Don’t dump toxic TVs in landfill

Published: Thu 4 Apr 2019 04:00 PM
The cost of dropping off an unwanted television at Environment Centre Hawke’s Bay has been dropped to $5 for Hastings residents - a saving of up to $30.
It is all about keeping televisions and their toxic innards out of the landfill.
The sets are freighted to social agency The Abilities Group in Auckland, where they are stripped down and the parts sold for recycling.
The importance of keeping the toxins that are inside electronic waste out of the landfill cannot be overstated, said Hastings District councillor and environment portfolio holder Rod Heaps.
The old ‘fat back’ televisions are “full of lead and cadmium, while the newer, flat screen televisions have mercury in them”, said Mr Heaps, who is also the chairman of the Omarunui Joint Refuse Landfill Committee.
“These are not things we want to put into the landfill. And there are also some valuable elements in e-waste that can be extracted and re-used, off-setting the need to mine for new raw materials. While we don’t pretend that Hawke’s Bay’s contribution to this is massive, it is true that every little bit helps.”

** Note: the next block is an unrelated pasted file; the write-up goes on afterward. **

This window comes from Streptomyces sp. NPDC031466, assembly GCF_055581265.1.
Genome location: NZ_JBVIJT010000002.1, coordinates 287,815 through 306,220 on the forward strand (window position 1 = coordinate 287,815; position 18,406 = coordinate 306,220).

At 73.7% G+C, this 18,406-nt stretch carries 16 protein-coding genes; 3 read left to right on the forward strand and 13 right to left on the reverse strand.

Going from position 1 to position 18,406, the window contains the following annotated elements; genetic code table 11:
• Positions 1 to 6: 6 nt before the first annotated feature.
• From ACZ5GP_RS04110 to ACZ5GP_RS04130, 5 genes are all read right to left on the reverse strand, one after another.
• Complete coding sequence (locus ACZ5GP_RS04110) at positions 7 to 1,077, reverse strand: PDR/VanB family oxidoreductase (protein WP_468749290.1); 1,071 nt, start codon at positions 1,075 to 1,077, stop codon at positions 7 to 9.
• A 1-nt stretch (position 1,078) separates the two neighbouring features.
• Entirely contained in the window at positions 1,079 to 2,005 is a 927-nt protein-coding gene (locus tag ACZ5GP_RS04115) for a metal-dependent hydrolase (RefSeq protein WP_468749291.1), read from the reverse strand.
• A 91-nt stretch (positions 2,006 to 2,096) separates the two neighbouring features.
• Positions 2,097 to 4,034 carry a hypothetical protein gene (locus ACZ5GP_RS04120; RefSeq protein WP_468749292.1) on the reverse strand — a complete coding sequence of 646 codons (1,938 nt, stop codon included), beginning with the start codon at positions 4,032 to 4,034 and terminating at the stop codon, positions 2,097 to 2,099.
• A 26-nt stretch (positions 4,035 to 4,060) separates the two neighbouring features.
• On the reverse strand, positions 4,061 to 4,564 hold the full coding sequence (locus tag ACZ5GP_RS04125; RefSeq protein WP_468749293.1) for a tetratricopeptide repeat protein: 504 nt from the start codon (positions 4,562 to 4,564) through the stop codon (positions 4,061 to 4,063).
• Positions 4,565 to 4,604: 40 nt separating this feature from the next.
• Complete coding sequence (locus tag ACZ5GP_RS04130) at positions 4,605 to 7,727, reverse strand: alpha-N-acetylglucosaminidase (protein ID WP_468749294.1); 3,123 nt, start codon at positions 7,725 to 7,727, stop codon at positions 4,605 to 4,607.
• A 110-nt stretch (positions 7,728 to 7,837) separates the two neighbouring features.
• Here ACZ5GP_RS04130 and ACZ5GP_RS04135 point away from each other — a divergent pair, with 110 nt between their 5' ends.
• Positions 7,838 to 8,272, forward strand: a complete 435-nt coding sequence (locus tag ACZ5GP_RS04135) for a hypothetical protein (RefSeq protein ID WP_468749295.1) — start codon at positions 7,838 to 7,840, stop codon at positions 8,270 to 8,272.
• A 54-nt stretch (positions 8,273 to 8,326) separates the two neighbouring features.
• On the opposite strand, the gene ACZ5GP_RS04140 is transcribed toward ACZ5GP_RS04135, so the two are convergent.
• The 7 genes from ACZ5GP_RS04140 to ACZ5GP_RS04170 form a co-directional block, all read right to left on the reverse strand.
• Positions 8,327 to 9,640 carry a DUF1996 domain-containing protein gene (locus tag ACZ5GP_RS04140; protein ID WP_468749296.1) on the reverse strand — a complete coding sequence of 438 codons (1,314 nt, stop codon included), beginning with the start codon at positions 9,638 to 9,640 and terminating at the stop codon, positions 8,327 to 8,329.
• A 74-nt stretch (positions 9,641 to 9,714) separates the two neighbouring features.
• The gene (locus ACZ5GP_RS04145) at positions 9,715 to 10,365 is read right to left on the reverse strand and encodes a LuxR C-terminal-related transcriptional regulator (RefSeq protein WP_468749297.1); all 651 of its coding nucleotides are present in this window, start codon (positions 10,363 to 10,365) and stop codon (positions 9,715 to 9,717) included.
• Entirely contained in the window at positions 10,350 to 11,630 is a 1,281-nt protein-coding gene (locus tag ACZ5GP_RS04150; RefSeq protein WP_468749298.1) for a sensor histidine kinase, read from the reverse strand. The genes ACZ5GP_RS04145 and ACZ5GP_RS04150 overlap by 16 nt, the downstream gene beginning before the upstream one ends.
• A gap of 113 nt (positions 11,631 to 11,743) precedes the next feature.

While Environment Centre volunteers stripped down things like computers and phones for recycling on-site, the equipment and space required to deal with televisions meant it was more sensible to ship them to a company already specialising in that field, said general manager Marielle Haringa.
Doing so had the added advantage of supporting The Abilities Group; a not-for-profit organisation providing work for people with disabilities.
Given the cost of freight and handling, the cost to drop off a television at the centre had been $25 for flat screens and $35 for the old CRT versions. Thanks to a council subsidy that had dropped to $5 for Hastings district residents, regardless of the type of television, from this week (April 1).
Residents dropping off televisions need to provide proof of identity and address.
“We have made a commitment to keeping as much e-waste out of the landfill as we possibly can and encourage people to drop their televisions and other e-waste off to the Environment Centre,” said Mr Heaps.
The centre, at 1004 Karaumu Rd, Hastings, is open on Wednesdays (8.30am to 3.30pm), Thursdays (10am to 5pm)
and Fridays (9am to 3pm), however given that the charitable organisation is run by volunteers, Ms Haringa does recommend phoning to check on the day: 870 4942.
The centre also accepts a range of materials for recycling at no cost, including batteries, oral care products (empty toothpaste tubes and dental floss containers and old toothbrushes), printer ink cartridges, mobile phones, and metal and aluminium bottle tops.
Larger items can be dropped off for a small fee that helps recover the cost of handling and freight, including printers and computer monitors, and small appliances such as microwaves and vacuum cleaners. For the full lists see:

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